When do you want it? Inherent in the quantity question are delivery dates. For a CMO, this is a sanity check for realistic planning and for setting expectations. Currently, manufacturing slots for biologics or aseptic processing can be 12 months out, with stiff cancellation fees. A sponsor that sets a filing date without adequate high-level planning or input from the chemistry, manufacturing, and controls (CMC) organization and the supply chain team may develop unrealistic expectations. A delivery date of drug product six-month stability data on three registration batches for an inbound product inside of 18 months from receipt of the RFP is highly aggressive for a SODF, nearly impossible for a sterile product, and out of the question for a biologic. Working through the timing of dependent activities is not only important for the CMO, but for a sponsor as well.

Early in your discussions with a CMO, and perhaps as a topline statement in your RFP executive summary, include a succinct statement. Here's a Mad Libs style example of the request:

[Your company] is requesting a proposal to [action], [product] with [data] for [use]. [Product] is a [modality] in a [physical output]. [Quantity] of [product] with [data] is needed by [date].

The table below offers possible input for the above example.

Here is a completed example: Dionis Pharma is requesting a proposal to manufacture/package zolpidem tartrate, USP 10 mg, and to provide COAs and six-month drug product stability data. This material is intended for commercial use in humans. Zolpidem tartrate is a small molecule compressed into a tablet. The first three batches, totaling 600,000 x 30-count bottles are needed by Q1 2020, six-month stability data by Q3 2020.

With an RFP defined, the body of the document should now focus on company background, legal and administrative notices, supporting information, deliverables, and milestone dates. Of these, the supporting information is the most important to the CMO. Your supporting information should be focused on the modality of the request. So if your product is a tablet, provide a batch record. If you want released product and stability, provide specifications and a stability protocol. Below is a starting list of information you need to provide. Depending on the modality and use, subsets of supporting documents would be required.

  • Material safety data sheet (MSDS)
  • Batch record
  • Stability protocol
  • Drug substance specifications
  • Drug product specifications
  • Component specifications
  • Raw materials specifications
  • Formulation req specifications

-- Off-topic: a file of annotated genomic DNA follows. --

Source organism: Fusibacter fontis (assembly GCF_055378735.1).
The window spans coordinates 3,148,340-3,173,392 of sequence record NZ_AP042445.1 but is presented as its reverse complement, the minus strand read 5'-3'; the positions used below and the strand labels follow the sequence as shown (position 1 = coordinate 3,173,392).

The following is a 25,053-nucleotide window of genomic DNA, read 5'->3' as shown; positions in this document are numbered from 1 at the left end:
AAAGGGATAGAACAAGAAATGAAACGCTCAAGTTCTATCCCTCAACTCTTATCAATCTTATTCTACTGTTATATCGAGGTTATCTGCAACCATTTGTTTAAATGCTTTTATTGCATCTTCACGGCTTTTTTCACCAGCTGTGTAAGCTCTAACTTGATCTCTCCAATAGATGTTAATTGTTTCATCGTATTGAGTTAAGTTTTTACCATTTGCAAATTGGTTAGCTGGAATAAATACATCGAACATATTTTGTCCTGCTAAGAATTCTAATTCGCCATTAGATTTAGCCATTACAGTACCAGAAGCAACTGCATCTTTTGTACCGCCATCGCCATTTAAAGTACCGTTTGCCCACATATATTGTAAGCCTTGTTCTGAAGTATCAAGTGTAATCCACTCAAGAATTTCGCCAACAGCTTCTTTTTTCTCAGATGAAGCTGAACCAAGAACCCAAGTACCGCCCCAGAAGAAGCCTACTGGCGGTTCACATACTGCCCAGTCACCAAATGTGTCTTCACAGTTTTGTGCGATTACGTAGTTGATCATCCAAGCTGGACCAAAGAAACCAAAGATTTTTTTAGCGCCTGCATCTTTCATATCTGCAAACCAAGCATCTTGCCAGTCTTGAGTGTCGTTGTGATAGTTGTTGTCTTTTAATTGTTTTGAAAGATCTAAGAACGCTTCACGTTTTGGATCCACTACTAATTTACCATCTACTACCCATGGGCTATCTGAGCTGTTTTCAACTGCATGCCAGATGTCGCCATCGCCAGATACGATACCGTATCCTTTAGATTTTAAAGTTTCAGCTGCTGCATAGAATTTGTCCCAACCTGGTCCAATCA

• Packaging req specifications
  • Process req specifications

Table of Contents for Small Molecule Commercial Tech Transfer Example:

  1. Executive Summary (the request)
  2. Company Background
  3. Supporting Information
    1. API Structure, Chemistry, Specifications, Storage and Handling
    2. Drug Product: Formulation, Process, Specifications, Storage and Handling
    3. Packaging: Components, Specifications, Labels/Labeling Information
    4. Analytical Test Methods: API, DP, Cleaning, Other
  4. Forecasts
  5. Project Scope
  6. Deliverables
  7. Assumptions
  8. Key Milestones
  9. Legal and Administration: Submission of proposals, legal notices, contacts
  10. Attachments
    1. MSDS
    2. Batch Record
    3. Packaging Record
    4. Stability Protocol

The various sections serve to provide a nearly complete profile of product information to support the RFP that is adequate for CMOs to return comparable reports. This should seed technical discussions that will help you with your selection process and contract negotiations. In future articles I will outline and explain RFP content for various modalities to help sponsors develop their own set of templates across the CMC supply chain at various stages of development and commercial manufacture. Please indicate which ones are highest priority for you in the Comments section below.

About The Author:

Ray Sison is VP pharmaceutical outsourcing and tech transfer at xCell Strategic Consulting. He began consulting in 2011 after recognizing a need for expertise in pharmaceutical outsourcing among the discovery- and clinical-stage pharma companies he served as a business development representative for Patheon and MDS Pharma Services. Based on his experience, Sison provides insight to the CMO’s business and operations, helping his clients negotiate and achieve better outcomes. Additionally, he has developed sound processes and templates to streamline CMO procurement to save time and cost. In this series of articles, as well as online webinars, he continues to share best practices and case studies helping improve the outsourced business model. You can reach him at rsison@xcellstrategicconsulting.com or connect with him on LinkedIn.